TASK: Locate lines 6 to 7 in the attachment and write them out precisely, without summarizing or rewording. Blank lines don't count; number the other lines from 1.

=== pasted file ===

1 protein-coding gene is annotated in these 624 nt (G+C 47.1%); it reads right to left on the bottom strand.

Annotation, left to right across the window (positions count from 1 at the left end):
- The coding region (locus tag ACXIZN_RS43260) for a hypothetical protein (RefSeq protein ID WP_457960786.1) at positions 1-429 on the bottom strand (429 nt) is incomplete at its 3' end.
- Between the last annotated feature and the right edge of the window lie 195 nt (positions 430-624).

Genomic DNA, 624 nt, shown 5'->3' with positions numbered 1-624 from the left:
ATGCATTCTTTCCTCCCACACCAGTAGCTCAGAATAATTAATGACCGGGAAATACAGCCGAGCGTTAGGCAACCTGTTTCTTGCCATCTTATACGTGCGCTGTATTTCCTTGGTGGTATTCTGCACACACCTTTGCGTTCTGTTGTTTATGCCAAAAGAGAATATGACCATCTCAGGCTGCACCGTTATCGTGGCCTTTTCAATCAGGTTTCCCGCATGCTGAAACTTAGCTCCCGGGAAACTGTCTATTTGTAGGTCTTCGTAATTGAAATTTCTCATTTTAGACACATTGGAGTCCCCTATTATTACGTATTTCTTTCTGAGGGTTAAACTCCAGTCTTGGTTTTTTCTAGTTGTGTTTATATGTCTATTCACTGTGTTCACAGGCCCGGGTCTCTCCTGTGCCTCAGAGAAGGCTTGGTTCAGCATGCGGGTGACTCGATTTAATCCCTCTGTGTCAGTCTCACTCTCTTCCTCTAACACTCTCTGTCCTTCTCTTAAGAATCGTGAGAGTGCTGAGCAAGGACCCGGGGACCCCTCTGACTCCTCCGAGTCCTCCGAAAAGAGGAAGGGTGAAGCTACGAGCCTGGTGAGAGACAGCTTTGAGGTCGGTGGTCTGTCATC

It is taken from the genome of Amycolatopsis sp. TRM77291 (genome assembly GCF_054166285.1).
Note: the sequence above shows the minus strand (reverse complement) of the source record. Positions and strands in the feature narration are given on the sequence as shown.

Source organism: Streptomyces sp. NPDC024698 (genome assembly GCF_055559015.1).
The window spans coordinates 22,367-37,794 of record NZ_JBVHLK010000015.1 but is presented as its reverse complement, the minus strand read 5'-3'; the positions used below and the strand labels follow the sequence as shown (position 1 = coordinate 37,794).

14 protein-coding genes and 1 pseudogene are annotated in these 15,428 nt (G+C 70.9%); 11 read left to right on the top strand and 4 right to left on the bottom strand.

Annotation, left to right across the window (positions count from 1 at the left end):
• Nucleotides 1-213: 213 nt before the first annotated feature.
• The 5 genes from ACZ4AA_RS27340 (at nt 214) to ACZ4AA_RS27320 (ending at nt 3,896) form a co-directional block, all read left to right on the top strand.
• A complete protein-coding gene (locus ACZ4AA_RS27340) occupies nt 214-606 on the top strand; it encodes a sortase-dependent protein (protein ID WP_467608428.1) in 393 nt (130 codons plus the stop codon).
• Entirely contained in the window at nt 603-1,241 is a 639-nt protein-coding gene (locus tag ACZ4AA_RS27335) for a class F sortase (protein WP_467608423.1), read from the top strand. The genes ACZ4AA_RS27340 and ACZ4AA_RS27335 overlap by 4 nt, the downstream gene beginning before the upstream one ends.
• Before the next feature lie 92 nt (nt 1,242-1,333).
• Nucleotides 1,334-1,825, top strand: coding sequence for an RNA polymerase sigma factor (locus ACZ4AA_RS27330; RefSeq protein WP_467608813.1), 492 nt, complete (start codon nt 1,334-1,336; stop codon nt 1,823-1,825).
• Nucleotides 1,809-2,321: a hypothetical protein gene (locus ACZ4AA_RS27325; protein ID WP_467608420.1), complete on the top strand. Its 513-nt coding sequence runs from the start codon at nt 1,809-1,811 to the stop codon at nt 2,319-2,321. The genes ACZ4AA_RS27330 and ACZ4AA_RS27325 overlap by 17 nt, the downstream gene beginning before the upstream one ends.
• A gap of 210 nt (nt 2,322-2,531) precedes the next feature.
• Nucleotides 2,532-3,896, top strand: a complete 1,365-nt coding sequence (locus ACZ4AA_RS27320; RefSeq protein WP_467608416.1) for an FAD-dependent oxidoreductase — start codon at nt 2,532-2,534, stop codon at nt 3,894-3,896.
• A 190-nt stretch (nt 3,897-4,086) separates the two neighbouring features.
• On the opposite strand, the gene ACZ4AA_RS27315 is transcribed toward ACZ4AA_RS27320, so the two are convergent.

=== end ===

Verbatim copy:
ATGCATTCTTTCCTCCCACACCAGTAGCTCAGAATAATTAATGACCGGGAAATACAGCCGAGCGTTAGGCAACCTGTTTCTTGCCATCTTATACGTGCGCTGTATTTCCTTGGTGGTATTCTGCACACACCTTTGCGTTCTGTTGTTTATGCCAAAAGAGAATATGACCATCTCAGGCTGCACCGTTATCGTGGCCTTTTCAATCAGGTTTCCCGCATGCTGAAACTTAGCTCCCGGGAAACTGTCTATTTGTAGGTCTTCGTAATTGAAATTTCTCATTTTAGACACATTGGAGTCCCCTATTATTACGTATTTCTTTCTGAGGGTTAAACTCCAGTCTTGGTTTTTTCTAGTTGTGTTTATATGTCTATTCACTGTGTTCACAGGCCCGGGTCTCTCCTGTGCCTCAGAGAAGGCTTGGTTCAGCATGCGGGTGACTCGATTTAATCCCTCTGTGTCAGTCTCACTCTCTTCCTCTAACACTCTCTGTCCTTCTCTTAAGAATCGTGAGAGTGCTGAGCAAGGACCCGGGGACCCCTCTGACTCCTCCGAGTCCTCCGAAAAGAGGAAGGGTGAAGCTACGAGCCTGGTGAGAGACAGCTTTGAGGTCGGTGGTCTGTCATC

It is taken from the genome of Amycolatopsis sp. TRM77291 (genome assembly GCF_054166285.1).